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Maths research

  1. Dec 17, 2009 #1
    Hi,

    What would be the best fields of mathematics to do research in. I have about 5 years of mathematics under my belt and would like to start some research.
     
  2. jcsd
  3. Dec 17, 2009 #2
    The answer to your question is very individual...
    There are many beautiful subjects in math, such as (for my opinion): Game theory, Additive number theory, Knot theory, algebraic geometry, algebraic structures, combinatorics, complex analysis, etc...
    Maybe if you'll be able to tell us what are you interested at, we'll be able to give you names of fields related to your answer...
     
  4. Dec 17, 2009 #3
    Im interested in differential geometry (as well as algebraic geometry) and all forms of topology mostly, but i dont know whether I will be capable of research because i am unaware of what has not been researched already and if there is anything to find.
     
  5. Dec 17, 2009 #4
    Have you tried to read through the relevant literature out there.
     
  6. Dec 17, 2009 #5
    There are books with titles such as Open Problems in Topology and Unsolved Problems in Geometry, which obviously a collection of problems in the relevant fields that have not yet been solved (duh!), and maybe are a place for you to look if you are really stuck for ideas. Maybe not the greatest idea because these problems have been around pretty long and have repelled the attacks of some excellent mathematicians, but would make good research problems, I guess.
     
  7. Dec 17, 2009 #6

    Landau

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    If you have studied mathematics for 5 years, you must have learned that the question 'what is the best field of mathematics to do reasearch in'? is not very well posed. If there would exist a 'best' field, everyone would do reasearch in that field.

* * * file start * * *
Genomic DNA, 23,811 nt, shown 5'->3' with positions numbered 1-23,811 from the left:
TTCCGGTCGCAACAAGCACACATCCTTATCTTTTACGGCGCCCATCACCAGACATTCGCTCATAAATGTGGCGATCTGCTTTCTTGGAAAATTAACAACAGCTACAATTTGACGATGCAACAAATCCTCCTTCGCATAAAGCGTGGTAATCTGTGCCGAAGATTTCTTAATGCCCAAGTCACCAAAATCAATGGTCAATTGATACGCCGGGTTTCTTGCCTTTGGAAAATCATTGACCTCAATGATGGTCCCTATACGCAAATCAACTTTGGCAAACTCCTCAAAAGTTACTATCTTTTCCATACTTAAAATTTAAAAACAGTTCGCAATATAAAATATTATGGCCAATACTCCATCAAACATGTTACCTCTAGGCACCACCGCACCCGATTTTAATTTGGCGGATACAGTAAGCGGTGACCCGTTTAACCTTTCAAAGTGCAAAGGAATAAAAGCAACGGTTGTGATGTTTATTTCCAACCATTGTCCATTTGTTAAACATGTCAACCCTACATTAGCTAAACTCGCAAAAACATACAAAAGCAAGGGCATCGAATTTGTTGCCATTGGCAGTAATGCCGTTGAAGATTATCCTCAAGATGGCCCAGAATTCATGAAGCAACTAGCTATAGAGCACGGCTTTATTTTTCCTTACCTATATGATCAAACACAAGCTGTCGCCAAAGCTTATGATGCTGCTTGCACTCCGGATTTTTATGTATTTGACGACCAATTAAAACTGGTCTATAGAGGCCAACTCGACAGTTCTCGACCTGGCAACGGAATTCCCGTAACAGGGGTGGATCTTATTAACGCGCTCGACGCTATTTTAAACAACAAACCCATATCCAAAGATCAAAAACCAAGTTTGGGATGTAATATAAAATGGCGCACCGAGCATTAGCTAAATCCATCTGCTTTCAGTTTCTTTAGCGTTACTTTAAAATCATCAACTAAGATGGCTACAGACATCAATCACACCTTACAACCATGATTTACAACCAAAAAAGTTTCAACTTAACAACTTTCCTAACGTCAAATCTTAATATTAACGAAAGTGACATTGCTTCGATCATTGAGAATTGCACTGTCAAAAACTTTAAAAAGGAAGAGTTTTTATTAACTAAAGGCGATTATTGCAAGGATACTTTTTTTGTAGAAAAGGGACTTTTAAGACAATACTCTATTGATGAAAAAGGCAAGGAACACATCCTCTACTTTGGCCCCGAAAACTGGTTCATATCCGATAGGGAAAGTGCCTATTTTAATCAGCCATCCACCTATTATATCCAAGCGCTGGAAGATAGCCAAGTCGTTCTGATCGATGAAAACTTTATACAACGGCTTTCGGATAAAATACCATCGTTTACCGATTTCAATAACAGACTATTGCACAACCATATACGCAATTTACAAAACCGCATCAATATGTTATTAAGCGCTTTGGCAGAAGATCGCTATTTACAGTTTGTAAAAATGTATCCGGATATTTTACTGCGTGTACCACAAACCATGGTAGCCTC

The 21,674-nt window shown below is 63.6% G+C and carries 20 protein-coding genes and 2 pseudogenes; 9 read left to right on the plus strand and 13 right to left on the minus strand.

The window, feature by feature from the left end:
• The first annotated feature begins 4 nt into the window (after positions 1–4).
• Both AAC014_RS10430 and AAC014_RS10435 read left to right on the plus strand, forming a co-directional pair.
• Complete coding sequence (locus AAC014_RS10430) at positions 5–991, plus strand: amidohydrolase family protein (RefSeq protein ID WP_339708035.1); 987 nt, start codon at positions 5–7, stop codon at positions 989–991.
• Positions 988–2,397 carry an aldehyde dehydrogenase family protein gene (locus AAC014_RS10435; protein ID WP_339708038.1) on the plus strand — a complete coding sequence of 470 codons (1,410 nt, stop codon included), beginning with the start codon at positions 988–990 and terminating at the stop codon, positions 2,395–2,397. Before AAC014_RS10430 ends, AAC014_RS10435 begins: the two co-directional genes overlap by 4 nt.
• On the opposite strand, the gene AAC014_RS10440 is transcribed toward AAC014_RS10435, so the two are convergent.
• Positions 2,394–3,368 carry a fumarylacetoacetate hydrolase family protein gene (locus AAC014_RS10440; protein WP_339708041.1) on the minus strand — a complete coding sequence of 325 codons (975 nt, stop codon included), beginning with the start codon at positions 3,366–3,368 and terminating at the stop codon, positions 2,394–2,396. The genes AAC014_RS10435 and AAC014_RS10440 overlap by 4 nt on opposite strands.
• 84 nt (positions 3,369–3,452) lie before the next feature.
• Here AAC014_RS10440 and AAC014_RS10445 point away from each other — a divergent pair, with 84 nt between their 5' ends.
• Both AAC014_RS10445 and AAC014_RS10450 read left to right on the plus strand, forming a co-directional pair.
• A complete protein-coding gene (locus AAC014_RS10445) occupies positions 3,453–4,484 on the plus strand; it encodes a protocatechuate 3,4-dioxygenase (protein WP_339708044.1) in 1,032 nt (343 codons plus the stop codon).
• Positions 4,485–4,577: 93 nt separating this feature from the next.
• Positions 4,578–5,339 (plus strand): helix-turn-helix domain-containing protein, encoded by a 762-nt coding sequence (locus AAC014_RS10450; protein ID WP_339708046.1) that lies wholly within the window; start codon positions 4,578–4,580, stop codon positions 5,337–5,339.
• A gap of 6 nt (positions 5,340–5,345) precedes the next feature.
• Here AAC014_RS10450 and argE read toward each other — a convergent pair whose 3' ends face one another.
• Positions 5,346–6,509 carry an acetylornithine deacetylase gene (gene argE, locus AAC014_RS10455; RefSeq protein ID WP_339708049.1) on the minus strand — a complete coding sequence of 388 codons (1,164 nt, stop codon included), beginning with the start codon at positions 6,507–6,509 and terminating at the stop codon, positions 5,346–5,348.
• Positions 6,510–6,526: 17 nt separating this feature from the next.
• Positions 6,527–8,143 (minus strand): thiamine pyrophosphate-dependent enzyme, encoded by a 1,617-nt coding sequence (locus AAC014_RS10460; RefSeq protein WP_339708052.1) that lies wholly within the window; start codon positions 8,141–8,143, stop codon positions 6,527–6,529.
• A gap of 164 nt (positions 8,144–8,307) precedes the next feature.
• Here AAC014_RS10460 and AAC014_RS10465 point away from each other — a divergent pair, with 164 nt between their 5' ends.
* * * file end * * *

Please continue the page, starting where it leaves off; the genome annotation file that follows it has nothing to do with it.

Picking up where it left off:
8. Dec 17, 2009 #7
    Hmmmm... If you have 5 yrs. of experience with math, they don't involve any Msc. degree? In your advance degrees, you have a supervisor that knows excatly what the open questions are and you are doing research while studying for the degree...
     
  9. Dec 17, 2009 #8
    combinatorics.

    also you didn't specify 5 years of what maths.
     
  10. Dec 17, 2009 #9

    Landau

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    especially since you seem to be 17 years old, could you be more specific about what your math level is right now? What courses have you taken, what degree do you have?
     
  11. Dec 17, 2009 #10
    It is true that i am 16, but it is true that i have learnt 5 year of mathematics. I have taught myself the first 3 years of university math, honors mathematics (pure) and 1st year graduate work.

    Because i am applying for university at the end of next year, i would like to write a paper to use as substantial evidence to put me through an accelerated program because of course doing at least the first 3 years of mathematics again would be horrifying (but note that i don't want to write a paper only for the single aforementioned reason but because i am passionate about mathematics and would like to be apart of the immortal race to learn more about this beautiful and elegant subject).

    I have learnt low dimensional topology, differential topology, algebraic topology, algebraic geometry, differential geometry, commutative algebra, lie algebra, galois representations, PDEs, functional analysis etc